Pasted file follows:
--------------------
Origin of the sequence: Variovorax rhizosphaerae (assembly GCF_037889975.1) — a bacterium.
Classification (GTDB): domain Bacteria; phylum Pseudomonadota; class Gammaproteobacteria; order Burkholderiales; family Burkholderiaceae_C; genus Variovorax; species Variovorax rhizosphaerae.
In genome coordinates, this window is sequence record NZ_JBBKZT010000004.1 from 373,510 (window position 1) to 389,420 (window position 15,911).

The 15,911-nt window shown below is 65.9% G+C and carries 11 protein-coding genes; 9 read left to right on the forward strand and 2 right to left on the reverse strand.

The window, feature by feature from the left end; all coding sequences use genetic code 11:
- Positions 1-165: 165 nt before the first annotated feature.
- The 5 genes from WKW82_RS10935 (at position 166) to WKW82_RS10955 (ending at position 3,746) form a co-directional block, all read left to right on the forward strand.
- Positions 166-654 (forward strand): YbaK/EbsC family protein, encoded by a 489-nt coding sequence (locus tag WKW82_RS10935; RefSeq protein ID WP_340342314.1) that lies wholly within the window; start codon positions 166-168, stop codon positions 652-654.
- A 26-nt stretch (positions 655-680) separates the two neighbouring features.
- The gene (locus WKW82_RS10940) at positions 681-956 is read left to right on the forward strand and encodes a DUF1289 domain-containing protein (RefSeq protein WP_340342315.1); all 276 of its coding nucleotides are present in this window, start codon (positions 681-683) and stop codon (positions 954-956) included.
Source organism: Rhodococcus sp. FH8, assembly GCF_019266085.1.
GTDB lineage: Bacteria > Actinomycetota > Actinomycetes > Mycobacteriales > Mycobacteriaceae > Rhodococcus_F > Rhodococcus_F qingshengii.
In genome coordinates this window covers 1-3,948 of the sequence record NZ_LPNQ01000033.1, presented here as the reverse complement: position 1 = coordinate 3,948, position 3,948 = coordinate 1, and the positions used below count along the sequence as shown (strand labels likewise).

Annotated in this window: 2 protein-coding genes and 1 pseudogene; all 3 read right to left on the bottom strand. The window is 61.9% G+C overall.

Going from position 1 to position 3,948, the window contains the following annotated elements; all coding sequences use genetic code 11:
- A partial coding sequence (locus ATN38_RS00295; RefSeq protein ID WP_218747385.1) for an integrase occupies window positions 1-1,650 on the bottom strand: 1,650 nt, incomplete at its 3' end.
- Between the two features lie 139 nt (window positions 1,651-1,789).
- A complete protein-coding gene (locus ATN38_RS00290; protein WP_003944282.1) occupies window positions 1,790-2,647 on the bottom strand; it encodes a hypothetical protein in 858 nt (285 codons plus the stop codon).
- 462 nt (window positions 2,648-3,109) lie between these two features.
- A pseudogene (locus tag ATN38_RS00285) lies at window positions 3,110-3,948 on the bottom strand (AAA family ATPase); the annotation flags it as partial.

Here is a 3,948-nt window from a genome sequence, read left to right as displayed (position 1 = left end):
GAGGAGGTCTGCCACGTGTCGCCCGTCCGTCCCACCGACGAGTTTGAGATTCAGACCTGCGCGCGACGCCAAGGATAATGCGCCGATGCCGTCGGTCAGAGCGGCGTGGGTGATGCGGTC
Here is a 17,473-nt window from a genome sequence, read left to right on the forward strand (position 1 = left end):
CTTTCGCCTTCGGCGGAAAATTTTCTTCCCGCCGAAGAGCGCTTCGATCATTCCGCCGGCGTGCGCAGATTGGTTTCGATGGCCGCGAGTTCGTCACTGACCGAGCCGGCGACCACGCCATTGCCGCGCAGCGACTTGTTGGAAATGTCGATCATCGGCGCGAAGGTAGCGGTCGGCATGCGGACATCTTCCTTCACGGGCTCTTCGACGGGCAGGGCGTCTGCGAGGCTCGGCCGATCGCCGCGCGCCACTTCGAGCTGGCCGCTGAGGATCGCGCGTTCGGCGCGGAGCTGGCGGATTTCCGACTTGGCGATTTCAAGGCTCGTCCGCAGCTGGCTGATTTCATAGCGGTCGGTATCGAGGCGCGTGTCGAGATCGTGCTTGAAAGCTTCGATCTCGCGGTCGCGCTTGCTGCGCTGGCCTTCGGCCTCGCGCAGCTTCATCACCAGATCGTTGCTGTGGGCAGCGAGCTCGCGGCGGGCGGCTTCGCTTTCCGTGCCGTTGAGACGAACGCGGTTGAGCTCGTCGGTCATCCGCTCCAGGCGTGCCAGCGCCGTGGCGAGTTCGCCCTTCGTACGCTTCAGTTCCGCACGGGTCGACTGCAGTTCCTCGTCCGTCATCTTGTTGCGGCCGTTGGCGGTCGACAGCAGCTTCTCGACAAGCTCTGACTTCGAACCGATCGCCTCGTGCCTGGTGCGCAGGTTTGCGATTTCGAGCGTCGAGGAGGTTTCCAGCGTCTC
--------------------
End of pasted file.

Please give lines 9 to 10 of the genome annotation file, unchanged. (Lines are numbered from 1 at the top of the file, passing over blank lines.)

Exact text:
- A 26-nt stretch (positions 655-680) separates the two neighbouring features.
- The gene (locus WKW82_RS10940) at positions 681-956 is read left to right on the forward strand and encodes a DUF1289 domain-containing protein (RefSeq protein WP_340342315.1); all 276 of its coding nucleotides are present in this window, start codon (positions 681-683) and stop codon (positions 954-956) included.